12th January 2012
Mike Penning answers back bench MPs' questions to the Transport Secretary on issues including road infrastructure, speed limits and the Cheshire safer roads partnership’s “Think, Drive, Survive” scheme.
Mark Garnier (Wyre Forest) (Con): What steps she is taking to improve road infrastructure. 
Gavin Barwell (Croydon Central) (Con): What steps she is taking to improve road infrastructure. 
Stephen Metcalfe (South Basildon and East Thurrock) (Con): What steps she is taking to improve road infrastructure. 
Julian Sturdy (York Outer) (Con): What steps she is taking to improve road infrastructure. 
The Parliamentary Under-Secretary of State for Transport (Mike Penning): The Government announced in 2010 that we were investing £2.1 billion to start 14 new road schemes over this spending review period and to complete eight existing schemes. A further £1 billion of new investment was also allocated in the autumn statement to tackle areas of congestion on the strategic road network.
Mark Garnier: As the Minister will be aware, a number of other projects can have specific local economic impacts. Two such projects are the Stourport relief road and Hoo Brook link road in Wyre Forest. Will the Minister meet me and the leaders of Wyre Forest district council and Worcestershire county council to discuss how his Department might assist in the progress of those two projects?
Mike Penning: I will be more than happy to meet my hon. Friend and those council leaders, but I think this is probably a matter for my colleague the Minister for local roads, the Under-Secretary of State for Transport, my hon. Friend the Member for Lewes (Norman Baker). If he can meet them, that will be fine, although, ultimately, these matters are for the local authorities.
Gavin Barwell: Congestion on the A23 is a major problem. Will the Minister or one of his colleagues meet me to discuss what the Department, along with the Mayor of London, can do to improve conditions on that road?
Mike Penning: I am always more than happy to meet colleagues, especially to discuss the A23, which is a much-improved road since the Hindhead link tunnel was opened. The stretch of the A23 about which my hon. Friend is concerned is mainly a matter for the Mayor, but I am more than happy to help in any way I can.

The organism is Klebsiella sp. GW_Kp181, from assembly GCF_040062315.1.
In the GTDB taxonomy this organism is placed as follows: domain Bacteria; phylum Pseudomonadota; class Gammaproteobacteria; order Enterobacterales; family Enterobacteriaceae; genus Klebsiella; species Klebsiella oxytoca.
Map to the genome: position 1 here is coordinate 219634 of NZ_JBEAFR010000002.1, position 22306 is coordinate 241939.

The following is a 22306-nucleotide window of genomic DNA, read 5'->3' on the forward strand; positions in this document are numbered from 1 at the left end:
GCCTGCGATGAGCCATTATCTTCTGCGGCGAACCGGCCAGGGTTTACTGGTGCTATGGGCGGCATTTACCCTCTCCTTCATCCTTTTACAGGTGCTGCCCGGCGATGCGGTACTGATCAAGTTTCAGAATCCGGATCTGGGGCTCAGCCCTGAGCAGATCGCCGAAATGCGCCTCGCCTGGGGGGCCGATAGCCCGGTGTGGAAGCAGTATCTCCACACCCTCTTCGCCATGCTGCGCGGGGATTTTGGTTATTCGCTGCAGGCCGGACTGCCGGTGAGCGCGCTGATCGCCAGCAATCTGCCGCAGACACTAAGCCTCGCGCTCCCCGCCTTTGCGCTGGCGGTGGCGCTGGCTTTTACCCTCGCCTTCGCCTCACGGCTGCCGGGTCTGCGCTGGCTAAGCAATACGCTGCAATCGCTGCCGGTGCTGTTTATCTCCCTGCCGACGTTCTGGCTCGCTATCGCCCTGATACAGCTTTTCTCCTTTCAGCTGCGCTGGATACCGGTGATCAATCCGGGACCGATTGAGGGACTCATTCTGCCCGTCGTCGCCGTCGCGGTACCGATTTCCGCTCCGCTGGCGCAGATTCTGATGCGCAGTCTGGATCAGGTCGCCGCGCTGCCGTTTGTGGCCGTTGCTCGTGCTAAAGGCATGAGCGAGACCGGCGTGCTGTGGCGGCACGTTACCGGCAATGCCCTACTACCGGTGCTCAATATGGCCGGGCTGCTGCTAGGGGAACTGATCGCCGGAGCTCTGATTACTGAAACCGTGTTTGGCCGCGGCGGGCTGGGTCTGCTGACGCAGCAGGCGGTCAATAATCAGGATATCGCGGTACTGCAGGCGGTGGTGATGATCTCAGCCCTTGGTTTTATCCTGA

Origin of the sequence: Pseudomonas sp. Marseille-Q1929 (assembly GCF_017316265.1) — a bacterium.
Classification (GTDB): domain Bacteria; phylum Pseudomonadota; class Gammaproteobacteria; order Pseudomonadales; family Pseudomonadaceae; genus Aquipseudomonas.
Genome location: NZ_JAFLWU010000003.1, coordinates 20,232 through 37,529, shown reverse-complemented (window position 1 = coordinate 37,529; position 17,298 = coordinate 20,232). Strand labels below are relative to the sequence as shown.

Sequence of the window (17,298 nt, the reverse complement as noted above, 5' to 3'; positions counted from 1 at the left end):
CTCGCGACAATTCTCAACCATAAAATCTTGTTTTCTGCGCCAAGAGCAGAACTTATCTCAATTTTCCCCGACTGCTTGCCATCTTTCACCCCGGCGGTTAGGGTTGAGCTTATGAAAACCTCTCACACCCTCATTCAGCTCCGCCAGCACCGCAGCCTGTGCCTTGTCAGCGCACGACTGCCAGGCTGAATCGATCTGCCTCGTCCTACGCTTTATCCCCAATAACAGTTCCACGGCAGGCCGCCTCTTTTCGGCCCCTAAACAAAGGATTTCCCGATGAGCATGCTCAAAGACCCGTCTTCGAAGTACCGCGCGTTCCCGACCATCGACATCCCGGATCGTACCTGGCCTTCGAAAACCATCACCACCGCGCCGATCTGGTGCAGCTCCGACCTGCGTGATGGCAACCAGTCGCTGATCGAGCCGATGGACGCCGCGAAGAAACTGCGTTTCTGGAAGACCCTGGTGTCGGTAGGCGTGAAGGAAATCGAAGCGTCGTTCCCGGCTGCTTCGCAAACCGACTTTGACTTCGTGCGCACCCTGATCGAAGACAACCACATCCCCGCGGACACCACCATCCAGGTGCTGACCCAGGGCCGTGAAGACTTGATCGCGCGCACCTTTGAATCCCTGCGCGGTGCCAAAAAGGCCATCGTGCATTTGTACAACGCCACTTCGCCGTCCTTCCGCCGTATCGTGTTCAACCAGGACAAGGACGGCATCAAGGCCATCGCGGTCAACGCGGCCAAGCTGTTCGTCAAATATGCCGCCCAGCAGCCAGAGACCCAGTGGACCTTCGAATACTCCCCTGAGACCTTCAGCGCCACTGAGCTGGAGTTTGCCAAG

Stephen Metcalfe: The Minister is aware of the importance to the national economy of the Dartford crossing, and he is introducing plans to increase capacity. However, to get the maximum benefit from those improvements work must be done on junctions 30 and 31 of the M25. When will the Minister publish detailed, costed plans for those improvements, which are especially important given the developments that have taken place in the Thames Gateway?
Mike Penning: I can tell my hon. Friend the Member for Thurrock—[Interruption.] My hon. Friend the Member for South Basildon and East Thurrock (Stephen Metcalfe); I apologise for having got the constituency name wrong, but it is a long time since I stood for election in that part of the world. We are currently working on the costings for junctions 30 and 31. As my hon. Friend will be aware, the fantastic investment by DP World at the Gateway port means there will be work at junction 30, and we will publish proposals as soon as we can.
Julian Sturdy: As my hon. Friend the Minister will know, I am deeply concerned about the A64 and the A237 in York. Those vital road corridors are increasingly congested and accident prone and are a major drain on our local economy. Can the Minister give me any information about any future funding for projects, and will he again meet me and a group of local MPs who share my concerns?
Mike Penning: It looks like I shall be very busy with meetings, but I am more than happy to meet my hon. Friend and his colleagues as we look for new road programmes for the future. He may not know that I was on the A64 to Scarborough on new year’s day and experienced some of the traffic problems on that day.
Kelvin Hopkins (Luton North) (Lab): As the Minister’s constituency is near mine, he will know that we in the eastern region have terrible east-west road links. Is he carefully considering any serious schemes for improving those links?
Mike Penning: Yes, and we are looking very closely at one of the most significant road problems we have: the A14 link across the eastern corridor. We have limited available funds, but I am very pleased that the Chancellor announced an extra £1 billion in the autumn statement. I will be happy to work with the hon. Gentleman at any time to improve the transport links in our part of the world.